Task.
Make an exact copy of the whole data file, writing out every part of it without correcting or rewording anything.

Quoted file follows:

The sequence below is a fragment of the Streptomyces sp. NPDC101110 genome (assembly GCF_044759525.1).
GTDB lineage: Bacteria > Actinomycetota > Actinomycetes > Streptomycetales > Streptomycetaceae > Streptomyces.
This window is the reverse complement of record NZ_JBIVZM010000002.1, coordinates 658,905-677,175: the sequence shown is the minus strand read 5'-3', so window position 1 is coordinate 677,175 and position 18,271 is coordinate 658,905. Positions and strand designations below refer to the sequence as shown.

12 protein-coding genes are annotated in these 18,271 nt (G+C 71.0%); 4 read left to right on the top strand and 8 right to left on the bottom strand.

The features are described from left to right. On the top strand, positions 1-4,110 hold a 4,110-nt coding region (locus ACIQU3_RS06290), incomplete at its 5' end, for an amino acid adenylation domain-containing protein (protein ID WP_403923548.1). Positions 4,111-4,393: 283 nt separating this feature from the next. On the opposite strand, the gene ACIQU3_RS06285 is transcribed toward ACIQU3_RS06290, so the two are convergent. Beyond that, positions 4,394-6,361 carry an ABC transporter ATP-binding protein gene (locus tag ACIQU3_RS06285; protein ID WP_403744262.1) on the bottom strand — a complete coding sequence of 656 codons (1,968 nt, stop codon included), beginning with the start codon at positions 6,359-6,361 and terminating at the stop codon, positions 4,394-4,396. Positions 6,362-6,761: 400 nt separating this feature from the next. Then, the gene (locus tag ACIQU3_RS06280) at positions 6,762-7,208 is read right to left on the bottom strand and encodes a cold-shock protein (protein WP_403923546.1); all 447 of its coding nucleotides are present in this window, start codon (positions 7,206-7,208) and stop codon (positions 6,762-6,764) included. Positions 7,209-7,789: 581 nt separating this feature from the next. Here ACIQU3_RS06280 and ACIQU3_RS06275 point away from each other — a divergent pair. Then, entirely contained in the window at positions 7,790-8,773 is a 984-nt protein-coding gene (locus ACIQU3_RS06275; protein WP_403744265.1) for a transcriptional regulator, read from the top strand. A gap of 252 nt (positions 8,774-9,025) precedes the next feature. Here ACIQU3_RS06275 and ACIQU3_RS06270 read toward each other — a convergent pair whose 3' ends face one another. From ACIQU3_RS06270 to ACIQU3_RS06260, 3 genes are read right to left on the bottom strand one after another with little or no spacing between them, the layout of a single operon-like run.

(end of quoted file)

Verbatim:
The sequence below is a fragment of the Streptomyces sp. NPDC101110 genome (assembly GCF_044759525.1).
GTDB lineage: Bacteria > Actinomycetota > Actinomycetes > Streptomycetales > Streptomycetaceae > Streptomyces.
This window is the reverse complement of record NZ_JBIVZM010000002.1, coordinates 658,905-677,175: the sequence shown is the minus strand read 5'-3', so window position 1 is coordinate 677,175 and position 18,271 is coordinate 658,905. Positions and strand designations below refer to the sequence as shown.

12 protein-coding genes are annotated in these 18,271 nt (G+C 71.0%); 4 read left to right on the top strand and 8 right to left on the bottom strand.

The features are described from left to right. On the top strand, positions 1-4,110 hold a 4,110-nt coding region (locus ACIQU3_RS06290), incomplete at its 5' end, for an amino acid adenylation domain-containing protein (protein ID WP_403923548.1). Positions 4,111-4,393: 283 nt separating this feature from the next. On the opposite strand, the gene ACIQU3_RS06285 is transcribed toward ACIQU3_RS06290, so the two are convergent. Beyond that, positions 4,394-6,361 carry an ABC transporter ATP-binding protein gene (locus tag ACIQU3_RS06285; protein ID WP_403744262.1) on the bottom strand — a complete coding sequence of 656 codons (1,968 nt, stop codon included), beginning with the start codon at positions 6,359-6,361 and terminating at the stop codon, positions 4,394-4,396. Positions 6,362-6,761: 400 nt separating this feature from the next. Then, the gene (locus tag ACIQU3_RS06280) at positions 6,762-7,208 is read right to left on the bottom strand and encodes a cold-shock protein (protein WP_403923546.1); all 447 of its coding nucleotides are present in this window, start codon (positions 7,206-7,208) and stop codon (positions 6,762-6,764) included. Positions 7,209-7,789: 581 nt separating this feature from the next. Here ACIQU3_RS06280 and ACIQU3_RS06275 point away from each other — a divergent pair. Then, entirely contained in the window at positions 7,790-8,773 is a 984-nt protein-coding gene (locus ACIQU3_RS06275; protein WP_403744265.1) for a transcriptional regulator, read from the top strand. A gap of 252 nt (positions 8,774-9,025) precedes the next feature. Here ACIQU3_RS06275 and ACIQU3_RS06270 read toward each other — a convergent pair whose 3' ends face one another. From ACIQU3_RS06270 to ACIQU3_RS06260, 3 genes are read right to left on the bottom strand one after another with little or no spacing between them, the layout of a single operon-like run.